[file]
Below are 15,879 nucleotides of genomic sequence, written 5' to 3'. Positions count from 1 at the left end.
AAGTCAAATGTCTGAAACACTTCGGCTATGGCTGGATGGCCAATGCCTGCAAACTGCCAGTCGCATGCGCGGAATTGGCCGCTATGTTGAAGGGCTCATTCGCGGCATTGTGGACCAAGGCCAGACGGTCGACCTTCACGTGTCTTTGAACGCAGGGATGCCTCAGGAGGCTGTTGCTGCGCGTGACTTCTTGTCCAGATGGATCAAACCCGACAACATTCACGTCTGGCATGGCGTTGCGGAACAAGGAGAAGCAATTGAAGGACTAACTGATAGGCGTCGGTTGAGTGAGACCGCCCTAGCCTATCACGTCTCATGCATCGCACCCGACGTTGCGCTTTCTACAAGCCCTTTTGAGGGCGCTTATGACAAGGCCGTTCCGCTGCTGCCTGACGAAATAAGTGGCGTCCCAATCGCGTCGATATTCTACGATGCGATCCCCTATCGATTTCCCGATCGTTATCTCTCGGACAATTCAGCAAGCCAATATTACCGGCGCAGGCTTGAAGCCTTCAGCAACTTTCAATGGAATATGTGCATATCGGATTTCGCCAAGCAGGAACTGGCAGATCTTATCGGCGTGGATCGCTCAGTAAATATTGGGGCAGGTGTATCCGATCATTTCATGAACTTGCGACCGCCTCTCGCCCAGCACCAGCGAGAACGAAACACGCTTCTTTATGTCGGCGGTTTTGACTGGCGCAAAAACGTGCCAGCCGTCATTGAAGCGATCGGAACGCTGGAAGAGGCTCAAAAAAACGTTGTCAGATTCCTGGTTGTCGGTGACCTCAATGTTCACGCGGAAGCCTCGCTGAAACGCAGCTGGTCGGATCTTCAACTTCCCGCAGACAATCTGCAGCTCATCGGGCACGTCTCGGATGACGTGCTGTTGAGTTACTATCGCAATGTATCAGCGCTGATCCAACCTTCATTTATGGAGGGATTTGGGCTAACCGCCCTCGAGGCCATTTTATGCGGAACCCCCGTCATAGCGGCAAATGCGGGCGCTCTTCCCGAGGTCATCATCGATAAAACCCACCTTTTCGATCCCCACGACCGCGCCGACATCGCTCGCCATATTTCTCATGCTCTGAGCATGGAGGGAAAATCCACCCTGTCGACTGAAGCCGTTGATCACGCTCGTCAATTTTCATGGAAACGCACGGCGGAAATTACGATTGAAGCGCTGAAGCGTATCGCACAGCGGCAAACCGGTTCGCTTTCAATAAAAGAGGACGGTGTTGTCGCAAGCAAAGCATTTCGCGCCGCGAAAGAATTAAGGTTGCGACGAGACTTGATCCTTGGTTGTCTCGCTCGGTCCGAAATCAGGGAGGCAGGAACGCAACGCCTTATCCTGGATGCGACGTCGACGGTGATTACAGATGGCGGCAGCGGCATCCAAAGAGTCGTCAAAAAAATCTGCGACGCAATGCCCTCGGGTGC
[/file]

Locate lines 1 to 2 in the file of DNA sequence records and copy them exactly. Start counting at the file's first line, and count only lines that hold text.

Below are 15,879 nucleotides of genomic sequence, written 5' to 3'. Positions count from 1 at the left end.
AAGTCAAATGTCTGAAACACTTCGGCTATGGCTGGATGGCCAATGCCTGCAAACTGCCAGTCGCATGCGCGGAATTGGCCGCTATGTTGAAGGGCTCATTCGCGGCATTGTGGACCAAGGCCAGACGGTCGACCTTCACGTGTCTTTGAACGCAGGGATGCCTCAGGAGGCTGTTGCTGCGCGTGACTTCTTGTCCAGATGGATCAAACCCGACAACATTCACGTCTGGCATGGCGTTGCGGAACAAGGAGAAGCAATTGAAGGACTAACTGATAGGCGTCGGTTGAGTGAGACCGCCCTAGCCTATCACGTCTCATGCATCGCACCCGACGTTGCGCTTTCTACAAGCCCTTTTGAGGGCGCTTATGACAAGGCCGTTCCGCTGCTGCCTGACGAAATAAGTGGCGTCCCAATCGCGTCGATATTCTACGATGCGATCCCCTATCGATTTCCCGATCGTTATCTCTCGGACAATTCAGCAAGCCAATATTACCGGCGCAGGCTTGAAGCCTTCAGCAACTTTCAATGGAATATGTGCATATCGGATTTCGCCAAGCAGGAACTGGCAGATCTTATCGGCGTGGATCGCTCAGTAAATATTGGGGCAGGTGTATCCGATCATTTCATGAACTTGCGACCGCCTCTCGCCCAGCACCAGCGAGAACGAAACACGCTTCTTTATGTCGGCGGTTTTGACTGGCGCAAAAACGTGCCAGCCGTCATTGAAGCGATCGGAACGCTGGAAGAGGCTCAAAAAAACGTTGTCAGATTCCTGGTTGTCGGTGACCTCAATGTTCACGCGGAAGCCTCGCTGAAACGCAGCTGGTCGGATCTTCAACTTCCCGCAGACAATCTGCAGCTCATCGGGCACGTCTCGGATGACGTGCTGTTGAGTTACTATCGCAATGTATCAGCGCTGATCCAACCTTCATTTATGGAGGGATTTGGGCTAACCGCCCTCGAGGCCATTTTATGCGGAACCCCCGTCATAGCGGCAAATGCGGGCGCTCTTCCCGAGGTCATCATCGATAAAACCCACCTTTTCGATCCCCACGACCGCGCCGACATCGCTCGCCATATTTCTCATGCTCTGAGCATGGAGGGAAAATCCACCCTGTCGACTGAAGCCGTTGATCACGCTCGTCAATTTTCATGGAAACGCACGGCGGAAATTACGATTGAAGCGCTGAAGCGTATCGCACAGCGGCAAACCGGTTCGCTTTCAATAAAAGAGGACGGTGTTGTCGCAAGCAAAGCATTTCGCGCCGCGAAAGAATTAAGGTTGCGACGAGACTTGATCCTTGGTTGTCTCGCTCGGTCCGAAATCAGGGAGGCAGGAACGCAACGCCTTATCCTGGATGCGACGTCGACGGTGATTACAGATGGCGGCAGCGGCATCCAAAGAGTCGTCAAAAAAATCTGCGACGCAATGCCCTCGGGTGC